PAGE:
How To Use .NET Properties and Methods in PowerShell

Learn about .NET properties and methods and how they can help you create more dynamic scripts.

Brien Posey

June 12, 2024

3 Min Read
abstract image of cogs and diagonal lines

In this series, we have thoroughly discussed .NET namespaces and classes. Now, let’s shift our focus to properties and methods.

Advanced PowerShell Techniques with the .NET Framework

Before diving in, here’s the sample PowerShell script we have been using:


Exploring .NET Properties

The sample script has several properties, such as $Form.Width and $Form.Height. Both Width and Height are properties of the Form class.

To explore properties and methods, visit the .NET API browser. Click on a namespace to see its classes, then select a class to view its associated elements, such as properties, methods, fields, and events.

Properties are essentially attributes that can be applied to an object. Our sample script sets a button’s text and background color using properties.

Properties That Reference Methods

Occasionally, you may find that properties reference methods. Consider this line of code from the script:


This line associates the button object with the form object. Unlike other properties discussed, it doesn’t consist solely of a class name and a property name separated by a period. Instead, there is a reference to the previously created form object, followed by a property name (controls), a period, and a method name (add). This construction is necessary because the Form class lacks an Add method. However, it does have a Controls property. This property contains the ControlCollection (Microsoft explains this here), from which the Add method is accessed.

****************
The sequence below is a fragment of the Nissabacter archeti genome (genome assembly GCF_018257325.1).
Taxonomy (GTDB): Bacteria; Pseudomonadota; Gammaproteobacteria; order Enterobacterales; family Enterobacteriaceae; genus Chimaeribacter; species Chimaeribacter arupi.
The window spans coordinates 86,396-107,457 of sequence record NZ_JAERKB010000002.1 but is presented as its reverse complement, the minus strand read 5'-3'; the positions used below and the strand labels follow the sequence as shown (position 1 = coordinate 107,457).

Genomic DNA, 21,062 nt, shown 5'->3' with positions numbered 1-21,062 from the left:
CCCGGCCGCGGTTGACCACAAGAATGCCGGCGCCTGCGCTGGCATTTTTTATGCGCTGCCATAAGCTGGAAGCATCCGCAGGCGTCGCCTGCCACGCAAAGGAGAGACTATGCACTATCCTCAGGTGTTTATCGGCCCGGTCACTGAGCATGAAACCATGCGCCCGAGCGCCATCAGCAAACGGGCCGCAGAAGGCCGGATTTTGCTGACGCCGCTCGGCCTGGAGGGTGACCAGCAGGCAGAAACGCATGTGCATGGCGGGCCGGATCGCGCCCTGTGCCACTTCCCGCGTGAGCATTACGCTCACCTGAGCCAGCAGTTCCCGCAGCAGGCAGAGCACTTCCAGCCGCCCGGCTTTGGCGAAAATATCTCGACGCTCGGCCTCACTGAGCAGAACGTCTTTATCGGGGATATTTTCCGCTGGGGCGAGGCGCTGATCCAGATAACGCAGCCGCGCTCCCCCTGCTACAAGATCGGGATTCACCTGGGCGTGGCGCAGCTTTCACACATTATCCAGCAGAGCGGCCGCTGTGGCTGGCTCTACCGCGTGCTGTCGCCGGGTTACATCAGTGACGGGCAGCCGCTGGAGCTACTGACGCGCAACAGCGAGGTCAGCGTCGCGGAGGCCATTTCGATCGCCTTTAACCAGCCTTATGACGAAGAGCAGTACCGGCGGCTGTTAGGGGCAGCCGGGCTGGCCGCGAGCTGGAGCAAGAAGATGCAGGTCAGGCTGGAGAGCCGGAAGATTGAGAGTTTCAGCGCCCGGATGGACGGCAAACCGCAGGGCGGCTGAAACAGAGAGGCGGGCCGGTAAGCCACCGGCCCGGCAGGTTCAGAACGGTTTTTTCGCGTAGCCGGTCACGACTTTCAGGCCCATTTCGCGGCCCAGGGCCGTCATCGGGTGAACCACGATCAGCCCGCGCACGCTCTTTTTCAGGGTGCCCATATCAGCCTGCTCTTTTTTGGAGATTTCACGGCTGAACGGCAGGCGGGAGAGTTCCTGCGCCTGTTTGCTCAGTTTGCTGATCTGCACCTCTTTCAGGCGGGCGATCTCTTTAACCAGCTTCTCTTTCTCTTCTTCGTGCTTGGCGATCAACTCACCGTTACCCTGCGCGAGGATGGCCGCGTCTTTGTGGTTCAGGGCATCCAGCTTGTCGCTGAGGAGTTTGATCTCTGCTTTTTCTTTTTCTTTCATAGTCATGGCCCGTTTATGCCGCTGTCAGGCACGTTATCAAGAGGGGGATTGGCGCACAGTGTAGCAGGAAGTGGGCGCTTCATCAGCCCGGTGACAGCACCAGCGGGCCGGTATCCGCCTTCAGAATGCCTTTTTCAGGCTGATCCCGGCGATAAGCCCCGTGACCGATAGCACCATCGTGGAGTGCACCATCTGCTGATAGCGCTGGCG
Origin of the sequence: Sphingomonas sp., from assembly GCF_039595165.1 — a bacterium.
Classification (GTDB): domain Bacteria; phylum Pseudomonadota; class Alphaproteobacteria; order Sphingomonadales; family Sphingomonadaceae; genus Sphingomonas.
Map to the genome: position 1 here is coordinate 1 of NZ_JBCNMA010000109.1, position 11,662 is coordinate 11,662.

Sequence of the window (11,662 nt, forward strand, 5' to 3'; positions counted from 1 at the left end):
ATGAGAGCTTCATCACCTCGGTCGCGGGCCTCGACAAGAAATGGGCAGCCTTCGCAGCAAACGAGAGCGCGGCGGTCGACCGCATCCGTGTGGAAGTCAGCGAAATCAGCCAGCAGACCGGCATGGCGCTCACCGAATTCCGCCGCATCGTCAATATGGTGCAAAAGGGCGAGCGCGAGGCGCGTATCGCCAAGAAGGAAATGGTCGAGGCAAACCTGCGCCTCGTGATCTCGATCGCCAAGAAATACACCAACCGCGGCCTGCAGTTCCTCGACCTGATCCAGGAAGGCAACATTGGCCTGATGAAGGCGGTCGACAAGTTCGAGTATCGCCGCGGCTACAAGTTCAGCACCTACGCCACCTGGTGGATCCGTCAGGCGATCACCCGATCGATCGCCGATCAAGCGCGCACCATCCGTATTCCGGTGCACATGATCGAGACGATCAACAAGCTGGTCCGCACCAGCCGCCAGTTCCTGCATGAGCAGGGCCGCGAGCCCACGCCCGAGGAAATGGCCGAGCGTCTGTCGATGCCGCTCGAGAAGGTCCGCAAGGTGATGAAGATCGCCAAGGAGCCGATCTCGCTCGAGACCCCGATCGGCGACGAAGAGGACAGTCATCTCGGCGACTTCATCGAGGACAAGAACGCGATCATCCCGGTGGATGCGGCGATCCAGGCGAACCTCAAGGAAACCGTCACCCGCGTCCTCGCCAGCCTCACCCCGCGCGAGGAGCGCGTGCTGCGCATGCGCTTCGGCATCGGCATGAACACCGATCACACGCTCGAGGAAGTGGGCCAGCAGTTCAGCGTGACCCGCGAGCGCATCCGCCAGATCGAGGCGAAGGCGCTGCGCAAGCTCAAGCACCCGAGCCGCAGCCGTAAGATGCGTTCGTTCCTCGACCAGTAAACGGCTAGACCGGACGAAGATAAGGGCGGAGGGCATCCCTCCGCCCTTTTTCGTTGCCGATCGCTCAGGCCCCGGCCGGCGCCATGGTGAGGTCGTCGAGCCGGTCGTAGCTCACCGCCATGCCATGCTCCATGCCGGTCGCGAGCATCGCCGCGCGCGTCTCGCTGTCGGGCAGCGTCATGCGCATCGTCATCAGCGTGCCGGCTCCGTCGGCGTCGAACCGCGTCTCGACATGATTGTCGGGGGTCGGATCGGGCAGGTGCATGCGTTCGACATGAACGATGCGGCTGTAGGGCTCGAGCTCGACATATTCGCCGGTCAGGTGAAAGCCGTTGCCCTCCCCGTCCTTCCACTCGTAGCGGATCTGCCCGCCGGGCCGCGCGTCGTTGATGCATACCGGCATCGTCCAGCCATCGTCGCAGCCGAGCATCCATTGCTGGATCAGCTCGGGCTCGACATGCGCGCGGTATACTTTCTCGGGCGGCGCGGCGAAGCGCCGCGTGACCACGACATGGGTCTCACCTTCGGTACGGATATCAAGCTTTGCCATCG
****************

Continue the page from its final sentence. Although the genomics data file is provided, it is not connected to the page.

Believe it or not, figuring out the right classes, properties, and methods is the hardest part. The actual syntax is fairly intuitive.

When you click on a property or a method in the .NET API browser, it opens a page providing syntax and examples, typically written in C#. Even though the examples are in C#, they are useful for understanding the values needed for properties or methods. For instance, in Figure 1, Form.Width requires an integer value representing the form’s width in pixels.

screenshot of the .NET API browser interface

Figure 1. Help is available for all the properties and methods.

Calling a Method Directly

We’ve covered basic techniques for working with classes, properties, and methods. Let’s introduce one more concept. In previous examples, I used the New-Object cmdlet to create an object linked to a namespace and a class, such as:

$Form = New-Object System.Windows.Forms.Form

Although this is the normal way of doing things, some classes lack a required constructor, so you can’t use them with the New-Object cmdlet. For instance, to check if a file named C:\test.txt exists on my hard drive, I might try:

$File = New-Object System.IO.File

Here, System.IO is the namespace, File is a class, and Exists is a method within the File class. The Exists method requires a filename (and optional path) in string format and returns True if the file exists or False if it doesn’t.

However, the File class lacks the required constructor, resulting in an error (see Figure 2).

PowerShell screenshot demonstrates error when attempting to create an object using File class

Figure 2. You cannot create an object using the File class.

To work around this, call the method directly. We could use this command in this case:


Here, the namespace and the class name are enclosed in brackets. The two colons indicate to PowerShell that a .NET method is being called. Append the method name just after the two colons and supply any required parameters (in this case, a path and filename). See what the command looks like in Figure 3.

PowerShell screenshot shows [System.IO.File]::Exists(“C:\Temp\Test.txt”) command

Figure 3. You can access some .NET methods directly.

About the Author(s)

Brien Posey

Brien Posey is a bestselling technology author, a speaker, and a 20X Microsoft MVP. In addition to his ongoing work in IT, Posey has spent the last several years training as a commercial astronaut candidate in preparation to fly on a mission to study polar mesospheric clouds from space.

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